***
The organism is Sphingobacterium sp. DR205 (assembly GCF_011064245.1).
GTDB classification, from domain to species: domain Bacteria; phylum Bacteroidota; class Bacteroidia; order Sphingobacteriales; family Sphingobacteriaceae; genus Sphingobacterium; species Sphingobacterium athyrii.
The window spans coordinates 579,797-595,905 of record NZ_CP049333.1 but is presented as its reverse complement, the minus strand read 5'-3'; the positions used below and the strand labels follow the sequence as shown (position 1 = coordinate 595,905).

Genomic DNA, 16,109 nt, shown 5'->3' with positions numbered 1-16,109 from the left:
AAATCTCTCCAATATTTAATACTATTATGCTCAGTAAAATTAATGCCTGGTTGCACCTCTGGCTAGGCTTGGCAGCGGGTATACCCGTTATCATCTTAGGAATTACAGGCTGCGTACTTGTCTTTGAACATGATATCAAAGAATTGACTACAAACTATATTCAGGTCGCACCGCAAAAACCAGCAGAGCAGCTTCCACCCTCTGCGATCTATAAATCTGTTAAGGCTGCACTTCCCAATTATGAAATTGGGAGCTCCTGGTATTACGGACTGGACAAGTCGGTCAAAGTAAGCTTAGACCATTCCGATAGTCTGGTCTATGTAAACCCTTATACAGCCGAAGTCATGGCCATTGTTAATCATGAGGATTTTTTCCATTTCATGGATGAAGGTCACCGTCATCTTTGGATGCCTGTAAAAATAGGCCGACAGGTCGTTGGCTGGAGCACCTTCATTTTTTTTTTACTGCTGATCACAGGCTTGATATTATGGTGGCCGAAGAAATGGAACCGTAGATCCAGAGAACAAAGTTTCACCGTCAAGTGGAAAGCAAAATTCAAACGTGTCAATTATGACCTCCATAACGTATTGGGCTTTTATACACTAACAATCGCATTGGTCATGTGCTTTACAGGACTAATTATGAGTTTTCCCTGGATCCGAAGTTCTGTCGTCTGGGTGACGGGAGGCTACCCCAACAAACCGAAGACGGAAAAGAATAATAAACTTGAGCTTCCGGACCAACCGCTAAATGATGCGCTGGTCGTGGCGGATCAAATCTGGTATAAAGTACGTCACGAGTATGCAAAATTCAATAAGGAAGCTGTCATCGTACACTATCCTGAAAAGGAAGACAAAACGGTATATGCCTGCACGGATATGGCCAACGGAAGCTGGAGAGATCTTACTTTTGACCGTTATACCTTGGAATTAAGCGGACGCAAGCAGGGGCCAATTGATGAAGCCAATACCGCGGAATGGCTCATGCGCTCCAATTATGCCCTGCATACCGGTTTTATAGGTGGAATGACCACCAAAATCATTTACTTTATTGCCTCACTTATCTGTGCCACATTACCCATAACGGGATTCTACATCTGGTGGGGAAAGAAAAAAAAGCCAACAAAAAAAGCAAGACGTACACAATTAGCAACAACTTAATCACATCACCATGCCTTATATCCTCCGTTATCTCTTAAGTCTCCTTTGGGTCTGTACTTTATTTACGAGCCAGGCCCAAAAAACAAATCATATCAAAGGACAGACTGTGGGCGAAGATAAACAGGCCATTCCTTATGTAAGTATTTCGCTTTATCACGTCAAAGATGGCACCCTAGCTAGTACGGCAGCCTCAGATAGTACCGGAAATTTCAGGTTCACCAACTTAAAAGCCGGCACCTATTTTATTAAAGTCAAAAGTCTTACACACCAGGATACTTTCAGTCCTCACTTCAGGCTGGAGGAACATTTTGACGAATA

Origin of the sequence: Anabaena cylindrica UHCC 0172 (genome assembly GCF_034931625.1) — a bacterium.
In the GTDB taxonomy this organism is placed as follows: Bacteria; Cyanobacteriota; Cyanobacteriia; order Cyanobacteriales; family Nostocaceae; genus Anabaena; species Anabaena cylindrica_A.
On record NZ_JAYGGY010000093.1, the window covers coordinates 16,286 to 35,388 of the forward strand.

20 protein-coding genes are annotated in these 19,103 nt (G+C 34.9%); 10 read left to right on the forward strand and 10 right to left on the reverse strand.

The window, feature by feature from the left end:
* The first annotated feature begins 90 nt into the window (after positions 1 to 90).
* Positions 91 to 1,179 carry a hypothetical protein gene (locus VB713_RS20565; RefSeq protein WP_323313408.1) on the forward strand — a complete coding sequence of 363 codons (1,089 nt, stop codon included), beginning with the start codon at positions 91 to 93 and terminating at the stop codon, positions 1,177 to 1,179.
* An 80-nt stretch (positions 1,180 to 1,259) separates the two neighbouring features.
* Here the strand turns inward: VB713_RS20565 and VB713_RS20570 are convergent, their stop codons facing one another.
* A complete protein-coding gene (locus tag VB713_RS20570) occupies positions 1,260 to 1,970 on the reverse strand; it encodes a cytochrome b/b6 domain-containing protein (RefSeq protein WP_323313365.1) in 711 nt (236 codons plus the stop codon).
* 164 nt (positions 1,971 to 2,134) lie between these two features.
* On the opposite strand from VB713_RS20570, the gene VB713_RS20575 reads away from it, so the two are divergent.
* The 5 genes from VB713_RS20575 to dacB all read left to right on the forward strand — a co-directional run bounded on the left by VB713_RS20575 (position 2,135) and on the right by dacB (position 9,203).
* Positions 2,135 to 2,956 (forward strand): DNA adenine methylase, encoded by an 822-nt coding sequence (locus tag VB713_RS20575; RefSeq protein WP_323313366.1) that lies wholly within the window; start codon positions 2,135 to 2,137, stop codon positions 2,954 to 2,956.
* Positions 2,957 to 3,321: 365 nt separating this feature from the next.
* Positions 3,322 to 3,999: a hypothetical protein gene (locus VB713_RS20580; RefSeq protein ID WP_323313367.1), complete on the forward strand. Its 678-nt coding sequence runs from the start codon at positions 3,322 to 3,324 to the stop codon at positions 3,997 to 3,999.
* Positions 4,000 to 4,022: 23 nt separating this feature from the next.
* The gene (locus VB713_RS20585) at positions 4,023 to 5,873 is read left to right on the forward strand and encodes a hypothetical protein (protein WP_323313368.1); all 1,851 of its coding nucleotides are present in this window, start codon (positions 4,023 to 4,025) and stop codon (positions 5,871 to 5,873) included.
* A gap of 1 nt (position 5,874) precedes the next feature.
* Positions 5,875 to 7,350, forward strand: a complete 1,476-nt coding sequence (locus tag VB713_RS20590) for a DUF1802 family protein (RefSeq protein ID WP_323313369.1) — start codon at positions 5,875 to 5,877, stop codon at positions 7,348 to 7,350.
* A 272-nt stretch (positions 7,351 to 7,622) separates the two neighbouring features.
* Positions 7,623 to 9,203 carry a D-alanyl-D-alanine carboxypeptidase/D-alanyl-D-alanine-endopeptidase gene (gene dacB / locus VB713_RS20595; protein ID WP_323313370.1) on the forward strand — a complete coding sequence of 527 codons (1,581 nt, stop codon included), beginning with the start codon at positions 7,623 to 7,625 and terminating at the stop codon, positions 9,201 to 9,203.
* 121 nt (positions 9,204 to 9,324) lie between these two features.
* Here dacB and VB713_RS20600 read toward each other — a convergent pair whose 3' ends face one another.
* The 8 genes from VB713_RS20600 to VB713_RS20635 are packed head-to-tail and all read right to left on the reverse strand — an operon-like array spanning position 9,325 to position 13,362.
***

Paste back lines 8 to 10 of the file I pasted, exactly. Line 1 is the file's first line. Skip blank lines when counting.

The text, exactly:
On record NZ_JAYGGY010000093.1, the window covers coordinates 16,286 to 35,388 of the forward strand.

20 protein-coding genes are annotated in these 19,103 nt (G+C 34.9%); 10 read left to right on the forward strand and 10 right to left on the reverse strand.

The window, feature by feature from the left end: